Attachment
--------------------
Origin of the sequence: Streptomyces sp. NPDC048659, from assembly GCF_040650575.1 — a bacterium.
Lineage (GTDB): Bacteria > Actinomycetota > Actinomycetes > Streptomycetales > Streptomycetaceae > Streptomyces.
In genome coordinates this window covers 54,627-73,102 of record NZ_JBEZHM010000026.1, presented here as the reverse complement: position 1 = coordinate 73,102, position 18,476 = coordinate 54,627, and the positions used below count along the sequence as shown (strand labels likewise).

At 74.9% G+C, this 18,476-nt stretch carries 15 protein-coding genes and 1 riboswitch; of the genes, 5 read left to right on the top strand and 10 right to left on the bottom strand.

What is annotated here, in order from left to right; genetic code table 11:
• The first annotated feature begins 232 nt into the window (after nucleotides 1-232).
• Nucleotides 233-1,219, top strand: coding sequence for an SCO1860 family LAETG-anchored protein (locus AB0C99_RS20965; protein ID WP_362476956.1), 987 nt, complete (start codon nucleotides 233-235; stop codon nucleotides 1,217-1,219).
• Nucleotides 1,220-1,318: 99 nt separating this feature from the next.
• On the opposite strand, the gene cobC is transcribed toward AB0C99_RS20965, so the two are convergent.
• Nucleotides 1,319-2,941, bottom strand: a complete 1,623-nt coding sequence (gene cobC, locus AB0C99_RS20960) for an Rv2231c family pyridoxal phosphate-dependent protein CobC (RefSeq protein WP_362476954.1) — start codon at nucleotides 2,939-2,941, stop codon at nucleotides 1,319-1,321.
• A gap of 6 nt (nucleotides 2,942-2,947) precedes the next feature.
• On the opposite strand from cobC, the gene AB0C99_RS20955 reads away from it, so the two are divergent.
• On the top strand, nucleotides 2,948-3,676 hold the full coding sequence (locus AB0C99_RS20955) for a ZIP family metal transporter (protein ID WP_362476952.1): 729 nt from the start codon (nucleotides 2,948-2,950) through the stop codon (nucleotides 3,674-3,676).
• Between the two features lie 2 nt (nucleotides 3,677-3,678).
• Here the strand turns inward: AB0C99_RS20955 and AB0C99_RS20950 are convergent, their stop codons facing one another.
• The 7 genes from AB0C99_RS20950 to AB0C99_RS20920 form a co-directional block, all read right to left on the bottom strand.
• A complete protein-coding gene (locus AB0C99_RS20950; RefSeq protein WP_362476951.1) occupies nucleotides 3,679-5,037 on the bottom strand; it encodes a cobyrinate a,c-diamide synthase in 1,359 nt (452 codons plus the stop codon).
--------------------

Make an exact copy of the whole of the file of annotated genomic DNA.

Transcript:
Origin of the sequence: Streptomyces sp. NPDC048659, from assembly GCF_040650575.1 — a bacterium.
Lineage (GTDB): Bacteria > Actinomycetota > Actinomycetes > Streptomycetales > Streptomycetaceae > Streptomyces.
In genome coordinates this window covers 54,627-73,102 of record NZ_JBEZHM010000026.1, presented here as the reverse complement: position 1 = coordinate 73,102, position 18,476 = coordinate 54,627, and the positions used below count along the sequence as shown (strand labels likewise).

At 74.9% G+C, this 18,476-nt stretch carries 15 protein-coding genes and 1 riboswitch; of the genes, 5 read left to right on the top strand and 10 right to left on the bottom strand.

What is annotated here, in order from left to right; genetic code table 11:
• The first annotated feature begins 232 nt into the window (after nucleotides 1-232).
• Nucleotides 233-1,219, top strand: coding sequence for an SCO1860 family LAETG-anchored protein (locus AB0C99_RS20965; protein ID WP_362476956.1), 987 nt, complete (start codon nucleotides 233-235; stop codon nucleotides 1,217-1,219).
• Nucleotides 1,220-1,318: 99 nt separating this feature from the next.
• On the opposite strand, the gene cobC is transcribed toward AB0C99_RS20965, so the two are convergent.
• Nucleotides 1,319-2,941, bottom strand: a complete 1,623-nt coding sequence (gene cobC, locus AB0C99_RS20960) for an Rv2231c family pyridoxal phosphate-dependent protein CobC (RefSeq protein WP_362476954.1) — start codon at nucleotides 2,939-2,941, stop codon at nucleotides 1,319-1,321.
• A gap of 6 nt (nucleotides 2,942-2,947) precedes the next feature.
• On the opposite strand from cobC, the gene AB0C99_RS20955 reads away from it, so the two are divergent.
• On the top strand, nucleotides 2,948-3,676 hold the full coding sequence (locus AB0C99_RS20955) for a ZIP family metal transporter (protein ID WP_362476952.1): 729 nt from the start codon (nucleotides 2,948-2,950) through the stop codon (nucleotides 3,674-3,676).
• Between the two features lie 2 nt (nucleotides 3,677-3,678).
• Here the strand turns inward: AB0C99_RS20955 and AB0C99_RS20950 are convergent, their stop codons facing one another.
• The 7 genes from AB0C99_RS20950 to AB0C99_RS20920 form a co-directional block, all read right to left on the bottom strand.
• A complete protein-coding gene (locus AB0C99_RS20950; RefSeq protein WP_362476951.1) occupies nucleotides 3,679-5,037 on the bottom strand; it encodes a cobyrinate a,c-diamide synthase in 1,359 nt (452 codons plus the stop codon).